“If 50% of any population is oppressed in any way, then that country is not developing. If the women are not ok, Kenya will not be ok. Women need to lead the development. Women need to be at the forefront of policies. Let us take the lead.”
– Wendo Aszed
Founder and Executive Director, Dandelion Africa
Wendo Aszed grew up in a very remote, marginalized part of western Kenya. While her background is in business administration and finance, a little over a decade ago she made a radical shift, turning her focus to the world of nonprofit work after a dear friend died of HIV. From the loss of her friend grew a determination to do something to stop the spread of the deadly virus that had taken so many lives in her community. And what soon brought healing to Wendo, would also bring health and healing to many.
Wendo began with conversations. She spoke to all the women she knew and many she didn’t – friends, family, acquaintances, and strangers alike. She traveled throughout her own community as well as surrounding villages speaking with women about their experiences with HIV and their health more broadly, looking for an entrypoint to help these women and make a meaningful difference. Her mantra: “We need to lift other women up as we climb.”
A common theme connected these many conversations: the people around her affected most profoundly by HIV were predominantly women, and they were suffering in large part due to a lack of information and resources. Many women shared that they were originally infected because they did not know that their husbands were sick. Sexual and reproductive health education was nearly nonexistent, and contraceptives such as condoms were difficult to access, making it astronomically more difficult to reduce transmission.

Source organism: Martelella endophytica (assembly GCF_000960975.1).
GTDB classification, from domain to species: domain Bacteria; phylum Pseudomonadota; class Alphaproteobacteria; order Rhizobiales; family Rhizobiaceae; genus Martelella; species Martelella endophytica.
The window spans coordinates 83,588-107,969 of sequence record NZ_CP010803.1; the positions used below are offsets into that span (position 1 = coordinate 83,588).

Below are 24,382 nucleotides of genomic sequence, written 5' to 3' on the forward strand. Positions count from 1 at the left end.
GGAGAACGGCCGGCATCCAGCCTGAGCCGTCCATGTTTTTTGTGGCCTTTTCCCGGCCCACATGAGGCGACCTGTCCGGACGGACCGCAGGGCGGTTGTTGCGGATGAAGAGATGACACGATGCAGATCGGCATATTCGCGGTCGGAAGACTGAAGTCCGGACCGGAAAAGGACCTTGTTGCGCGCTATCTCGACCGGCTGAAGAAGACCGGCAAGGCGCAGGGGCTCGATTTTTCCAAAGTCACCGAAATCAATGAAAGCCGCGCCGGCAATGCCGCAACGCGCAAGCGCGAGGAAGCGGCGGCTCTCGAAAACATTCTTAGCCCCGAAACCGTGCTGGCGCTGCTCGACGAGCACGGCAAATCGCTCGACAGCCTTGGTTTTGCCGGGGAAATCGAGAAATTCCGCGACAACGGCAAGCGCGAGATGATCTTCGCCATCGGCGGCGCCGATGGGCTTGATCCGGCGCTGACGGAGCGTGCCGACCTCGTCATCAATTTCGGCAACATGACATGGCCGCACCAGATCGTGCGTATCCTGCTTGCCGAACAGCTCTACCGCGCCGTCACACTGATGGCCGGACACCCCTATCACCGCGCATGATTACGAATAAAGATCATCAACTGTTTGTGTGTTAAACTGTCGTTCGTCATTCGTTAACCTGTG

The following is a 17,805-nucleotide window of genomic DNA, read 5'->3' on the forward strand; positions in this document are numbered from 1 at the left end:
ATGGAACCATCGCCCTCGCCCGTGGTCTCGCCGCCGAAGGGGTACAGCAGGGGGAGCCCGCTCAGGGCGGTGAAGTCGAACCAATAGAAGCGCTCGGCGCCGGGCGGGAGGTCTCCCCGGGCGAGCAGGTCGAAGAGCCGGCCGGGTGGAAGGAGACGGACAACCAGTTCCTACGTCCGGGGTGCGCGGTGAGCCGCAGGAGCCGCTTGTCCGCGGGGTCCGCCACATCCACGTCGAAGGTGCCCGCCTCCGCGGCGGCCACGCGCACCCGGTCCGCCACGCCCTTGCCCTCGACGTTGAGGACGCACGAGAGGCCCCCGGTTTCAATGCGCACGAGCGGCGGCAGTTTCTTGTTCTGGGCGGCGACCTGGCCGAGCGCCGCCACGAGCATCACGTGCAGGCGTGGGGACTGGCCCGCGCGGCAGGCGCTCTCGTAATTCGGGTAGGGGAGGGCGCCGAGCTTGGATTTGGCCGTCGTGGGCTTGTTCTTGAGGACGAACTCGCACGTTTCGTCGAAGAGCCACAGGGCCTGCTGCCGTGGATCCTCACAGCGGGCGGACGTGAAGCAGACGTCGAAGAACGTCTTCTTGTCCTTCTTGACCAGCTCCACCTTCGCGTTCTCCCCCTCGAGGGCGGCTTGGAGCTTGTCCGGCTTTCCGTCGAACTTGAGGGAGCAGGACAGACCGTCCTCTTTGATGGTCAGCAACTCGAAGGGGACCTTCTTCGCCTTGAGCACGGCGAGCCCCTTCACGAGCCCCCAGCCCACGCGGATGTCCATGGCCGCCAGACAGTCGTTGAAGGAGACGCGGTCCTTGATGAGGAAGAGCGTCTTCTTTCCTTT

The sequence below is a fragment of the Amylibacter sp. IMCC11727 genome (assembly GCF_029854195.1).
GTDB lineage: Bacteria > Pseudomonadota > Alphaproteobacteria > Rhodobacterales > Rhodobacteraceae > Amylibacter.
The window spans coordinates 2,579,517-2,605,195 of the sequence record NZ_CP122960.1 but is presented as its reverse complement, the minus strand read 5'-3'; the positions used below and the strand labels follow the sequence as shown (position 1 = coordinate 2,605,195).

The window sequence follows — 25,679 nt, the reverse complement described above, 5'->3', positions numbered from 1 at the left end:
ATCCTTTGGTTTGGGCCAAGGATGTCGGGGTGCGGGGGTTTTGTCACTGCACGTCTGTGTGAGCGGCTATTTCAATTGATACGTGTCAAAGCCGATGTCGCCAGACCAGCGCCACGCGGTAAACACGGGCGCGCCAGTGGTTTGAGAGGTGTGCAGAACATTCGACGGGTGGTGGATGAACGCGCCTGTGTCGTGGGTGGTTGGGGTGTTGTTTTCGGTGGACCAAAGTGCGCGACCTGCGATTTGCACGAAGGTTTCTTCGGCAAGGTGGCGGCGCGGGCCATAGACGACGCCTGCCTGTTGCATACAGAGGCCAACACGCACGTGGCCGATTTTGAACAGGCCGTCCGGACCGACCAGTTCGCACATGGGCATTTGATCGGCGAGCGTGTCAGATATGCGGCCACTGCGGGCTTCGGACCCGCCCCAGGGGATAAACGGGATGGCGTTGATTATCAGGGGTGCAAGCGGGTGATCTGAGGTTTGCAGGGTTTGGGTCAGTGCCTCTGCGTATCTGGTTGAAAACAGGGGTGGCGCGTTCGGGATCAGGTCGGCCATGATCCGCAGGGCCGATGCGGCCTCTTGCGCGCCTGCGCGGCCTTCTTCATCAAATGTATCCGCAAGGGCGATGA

It became apparent that these were not the only common challenges rural Kenyan women shared. “Most women have no economic agency, and they cannot speak up and use their voice,” Wendo explains. They were unable to take control of their health and lives, not only because they lacked information and resources, but also because of high rates of gender-based violence and a lack of education and income, a truly detrimental set of circumstances. Without an education, many women lacked the skills or networks to gain formal employment, and without an income, they were financially dependent on their partners, including many who were abusers.
Addressing each of these interconnected problems to improve the overall health and livelihoods of rural Kenyan women was the path forward for Wendo, and so, Dandelion Africa was born. Wendo shares that the name of her community-based organization symbolizes the strength of rural Kenyan women – like dandelions, they persevere even under the most impossible circumstances.
Dandelion Africa operates a health center, provides education to women and youth on their sexual and reproductive health and rights, and provides loans and financial literacy training to help women start their own businesses and gain economic independence. They also work with men, boys, and community leaders to combat high rates of gender-based violence. “We need to change the system and train the system,” Wendo explains.
Wendo says she is incredibly encouraged by the new wave of young female activists that are emerging with Dandelion Africa’s support, and their creative use of art, social media, and mobile apps to fight gender-based violence. Moving forward, she hopes that women will continue to lead the fight for gender equality. “If 50% of any population is oppressed in any way, then that country is not developing. If the women are not ok, Kenya will not be ok. Women need to lead the development. Women need to be in the forefront of policies. Let us take the lead.”